G.P. Putnam’s Sons, 362 pages, $27
FBI agent Carla Windermere has revved her engines and hunted all sorts of perps in four previous books by Owen Laukkanen. “The Watcher in the Wall” is the fifth and the one with the most personal resonance for Windermere.
Although she grew up in Florida, Windermere, along with her partner Kirk Stevens, is headquartered in the Twin Cities in Minnesota. Because of her prior successes, she is known as the “supercop.” She even has a boyfriend, another agent, Derek Mathers. She is pretty well acclimated by now. And happy, as much as it is within her capacity to be.
A schoolmate of Stevens’ teenaged daughter committed suicide. Adrian Miller had an Internet partner, another teen interested in suicide. Adrian gave this teen the courage she needed to commit suicide herself by going first. And by streaming it via webcam to her. The connection is brought to light when Adrian’s computer is laid bare by the FBI. It’s also brought to light that Adrian was bullied at school. Shunned by all, physically abused, Adrian’s only solace was the suicide forum. After he is dead, it is too late to tell him that he has been conned.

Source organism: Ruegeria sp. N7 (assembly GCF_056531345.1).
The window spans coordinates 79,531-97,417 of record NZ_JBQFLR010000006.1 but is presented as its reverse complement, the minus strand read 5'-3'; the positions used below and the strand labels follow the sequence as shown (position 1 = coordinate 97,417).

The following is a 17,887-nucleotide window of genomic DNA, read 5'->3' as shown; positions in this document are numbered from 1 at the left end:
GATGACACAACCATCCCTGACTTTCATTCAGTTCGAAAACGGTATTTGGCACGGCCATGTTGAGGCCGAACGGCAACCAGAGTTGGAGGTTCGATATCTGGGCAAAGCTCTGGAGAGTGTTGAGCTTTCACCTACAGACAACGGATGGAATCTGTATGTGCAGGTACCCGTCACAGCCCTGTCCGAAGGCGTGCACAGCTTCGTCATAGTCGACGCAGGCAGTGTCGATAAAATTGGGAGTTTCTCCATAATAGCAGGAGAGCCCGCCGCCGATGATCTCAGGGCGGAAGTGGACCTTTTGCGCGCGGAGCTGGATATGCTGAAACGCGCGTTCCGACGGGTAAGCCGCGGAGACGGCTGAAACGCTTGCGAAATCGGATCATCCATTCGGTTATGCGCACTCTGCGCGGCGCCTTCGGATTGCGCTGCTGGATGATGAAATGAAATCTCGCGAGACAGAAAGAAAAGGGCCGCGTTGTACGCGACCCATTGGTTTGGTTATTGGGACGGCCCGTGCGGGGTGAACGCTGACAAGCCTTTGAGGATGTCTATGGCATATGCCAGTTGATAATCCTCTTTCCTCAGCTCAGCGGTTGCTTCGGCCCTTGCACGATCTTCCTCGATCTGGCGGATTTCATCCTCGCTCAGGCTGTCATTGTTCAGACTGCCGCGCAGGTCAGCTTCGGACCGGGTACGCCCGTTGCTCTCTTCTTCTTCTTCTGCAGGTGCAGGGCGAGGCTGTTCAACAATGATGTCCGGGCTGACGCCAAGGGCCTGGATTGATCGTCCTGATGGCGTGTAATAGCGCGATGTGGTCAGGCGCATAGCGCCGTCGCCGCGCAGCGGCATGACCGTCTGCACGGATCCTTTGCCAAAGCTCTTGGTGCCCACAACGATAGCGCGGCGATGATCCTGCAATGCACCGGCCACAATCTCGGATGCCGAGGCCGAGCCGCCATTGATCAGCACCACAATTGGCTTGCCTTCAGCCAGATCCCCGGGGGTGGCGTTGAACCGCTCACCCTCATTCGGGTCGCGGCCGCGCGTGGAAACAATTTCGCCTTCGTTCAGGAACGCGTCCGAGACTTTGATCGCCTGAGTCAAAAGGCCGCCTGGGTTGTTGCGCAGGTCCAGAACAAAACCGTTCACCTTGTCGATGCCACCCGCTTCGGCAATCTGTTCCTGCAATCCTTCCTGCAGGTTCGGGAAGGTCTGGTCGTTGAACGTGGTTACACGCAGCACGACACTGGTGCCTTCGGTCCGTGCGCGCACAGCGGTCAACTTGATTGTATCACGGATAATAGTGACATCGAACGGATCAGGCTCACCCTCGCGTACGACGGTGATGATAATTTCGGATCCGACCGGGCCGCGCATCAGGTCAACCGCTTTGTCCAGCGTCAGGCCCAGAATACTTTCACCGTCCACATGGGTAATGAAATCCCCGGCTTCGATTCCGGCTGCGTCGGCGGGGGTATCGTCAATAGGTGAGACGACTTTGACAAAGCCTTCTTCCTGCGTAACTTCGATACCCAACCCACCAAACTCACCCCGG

Windermere, it turns out, has a personal reason to want to catch whoever is taking advantage of vulnerable teens. It’s a poignant remembrance that brings Windermere to her latest mission, and she takes off with a vengeance.
“The Watcher in the Wall” is a thrilling cat-and-mouse game between the anonymous cyberbully and the FBI. It’s an uncovering of the anguish of teens who are judged lowest on the social totem pole. It’s a soul-wrenching search by a woman with a dark shadow in her past.
Laukkanen gives us the gift of great pacing. He doesn’t sacrifice his characterizations either. We do find out fairly early who the cyberbully is, and we hear the sad tale behind that. Also, it was refreshing to read a straightforward book with no narrative tricks. (Although I have enjoyed a good many books with creative twists.)